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Attention All Shipping: A Journey Round the Shipping Forecast
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Attention All Shipping: A Journey Round the Shipping Forecast

3.82 of 5 stars 3.82  ·  rating details  ·  398 ratings  ·  57 reviews
Since its first broadcast in the 1920s, the shipping forecast on BBC radio has inspired poems, songs, and novels in addition to its intended objective of warning generations of seafarers of impending storms and gales. In Attention All Shipping,Charlie Connelly wittily explores the places behind the voice, those mysterious regions whose names seem often to bear no relation ...more
Paperback, 384 pages
Published May 1st 2005 by Little, Brown Book Group (first published 2004)
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Anthony D Buckley
The Shipping Forecast is a curious feature of British life. It belongs with “Britannia Rules the Waves”, “Kiss me Hardy”, “For those in Peril on the Sea”, “Tom Bowling” and “Hearts of Oak”. It taps into the complicated mythology of Britain as an island nation of seafarers. Not that the myth is entirely mythological. My own uncle trained in a three-masted sailing ship to become a merchant seaman, and he was torpedoed a couple of times in the Battle of the Atlantic. There was nothing mythological ...more
Feb 12, 2013 Ted rated it 4 of 5 stars
Recommended to Ted by: review by Anthony D Buckley
Updated 2/12/13. Using my new non-fiction rating guidelines, I need to up this from a three to a four. And below should probably read "really 4 1/4" at least.

Really 3 1/2. I thoroughly enjoyed the book, but the topic itself is not "weighty" enough to push it up to a four. After all, it's just a light travelogue.

But I did learn a lot reading the book, even if much of it was not earth-shakingly important. First of all, being American, I had never heard of the Shipping Forecast before, and I found
A magnificent read. Who would have thought that a book subtitled 'A Journey Round the Shipping Forecast' would provide such splendid reading. As a boy I always listened to the shipping forecast on the wireless (radio to the modern day person!) without ever knowing what Rockall, Finisterre, Dogger, forties and the like ever meant. And when the forecast itself was given, what the heck did all that mean, 'south westerly six to gale eight, increasing eight to storm ten, perhaps violent storm eleven ...more
I loved this very funny, often informative, quirky account of travelling around the areas of the shipping forecast (apart from Bailey which is all sea but he flew over it). Some fascinating bits of British history are discovered, and some very interesting characters. Look out for a Norwegian island populated by Everton fans. Great fun.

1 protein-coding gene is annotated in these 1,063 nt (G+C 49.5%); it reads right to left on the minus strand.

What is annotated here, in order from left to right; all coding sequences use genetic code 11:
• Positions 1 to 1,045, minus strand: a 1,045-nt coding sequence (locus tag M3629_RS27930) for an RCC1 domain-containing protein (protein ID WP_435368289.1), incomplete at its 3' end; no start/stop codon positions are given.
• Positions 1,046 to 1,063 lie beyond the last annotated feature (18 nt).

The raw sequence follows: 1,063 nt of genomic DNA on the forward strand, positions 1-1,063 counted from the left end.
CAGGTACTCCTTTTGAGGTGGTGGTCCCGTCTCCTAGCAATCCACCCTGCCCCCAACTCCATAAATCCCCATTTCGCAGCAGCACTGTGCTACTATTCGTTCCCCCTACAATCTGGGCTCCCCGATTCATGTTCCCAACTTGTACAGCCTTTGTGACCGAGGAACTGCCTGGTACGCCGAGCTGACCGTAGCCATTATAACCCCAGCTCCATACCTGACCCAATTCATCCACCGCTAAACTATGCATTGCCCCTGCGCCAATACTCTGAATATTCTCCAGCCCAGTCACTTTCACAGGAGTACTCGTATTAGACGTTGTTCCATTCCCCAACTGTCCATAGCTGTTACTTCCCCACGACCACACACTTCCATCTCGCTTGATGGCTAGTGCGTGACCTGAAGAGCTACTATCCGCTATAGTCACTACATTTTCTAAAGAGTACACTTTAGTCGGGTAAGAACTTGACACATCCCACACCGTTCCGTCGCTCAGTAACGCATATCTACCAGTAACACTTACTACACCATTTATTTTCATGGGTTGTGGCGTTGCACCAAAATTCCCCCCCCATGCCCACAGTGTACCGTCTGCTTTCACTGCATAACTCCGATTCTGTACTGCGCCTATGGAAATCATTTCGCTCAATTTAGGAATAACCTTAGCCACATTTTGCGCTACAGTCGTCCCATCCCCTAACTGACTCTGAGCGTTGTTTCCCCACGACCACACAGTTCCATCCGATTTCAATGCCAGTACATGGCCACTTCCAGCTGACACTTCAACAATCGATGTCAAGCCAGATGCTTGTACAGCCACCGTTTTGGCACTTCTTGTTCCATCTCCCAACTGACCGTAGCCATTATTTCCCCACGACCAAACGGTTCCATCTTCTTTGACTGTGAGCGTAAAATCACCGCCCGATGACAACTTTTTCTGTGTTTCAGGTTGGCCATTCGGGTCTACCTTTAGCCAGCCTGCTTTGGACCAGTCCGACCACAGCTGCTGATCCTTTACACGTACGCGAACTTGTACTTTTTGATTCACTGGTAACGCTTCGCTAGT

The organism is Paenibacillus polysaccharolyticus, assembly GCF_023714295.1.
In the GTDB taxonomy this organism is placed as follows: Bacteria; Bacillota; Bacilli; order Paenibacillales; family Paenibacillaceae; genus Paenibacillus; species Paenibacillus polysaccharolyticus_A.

Sarah Sammis
The year Attention All Shipping by Charlie Connelly came out, I got a job working as a web producer for a client based in Texas, while I was in California. The office I worked in was very small and very quiet. To bridge the gap between my scheduled assignments, I started listening to the internet stream of Radio Four.

With my location in California and the hours I worked, meant that my day began and ended with a broadcast of the Shipping Forecast. I think it was also on Radio Four that I heard a
Dec 21, 2008 Libby rated it 5 of 5 stars
Recommends it for: BBC Shipping Forecast tragics
I just love this book. I should add that I have a strange love of the shipping forecast too...

"Attention All Shipping" is a great idea (one that causes me to kick myself that I didnt get there first); Charlie Connelly travels to every shipping area in the forecast, along the way giving a bit of the history of the shipping areas, meteorology, lighthouses, the RNLI and the lives of the coastal and island communities around Britain and its nearest neighbours. Connelly has an enjoyable style, his se
Don't be put off by the title this is a thoroughly enjoyable read. It is an account of visiting all the areas of the shipping forecast. It gives some insights to places I never knew existed. If you like your travel books this is a must.
I couldn’t help but think that many journalists must have looked at what Bryson achieved, and the millions he has made, and thought, “For fuck’s sake, anyone could write that People’s Friend wank”, left the bar, lit a fag up over the word processor and completely failed to replicate that man’s populist style and gentle humour. Here’s another of them. I liked the idea because I agree that The Shipping Forecast is part of the patchwork of British life. What is it about though? I’ve wondered myself ...more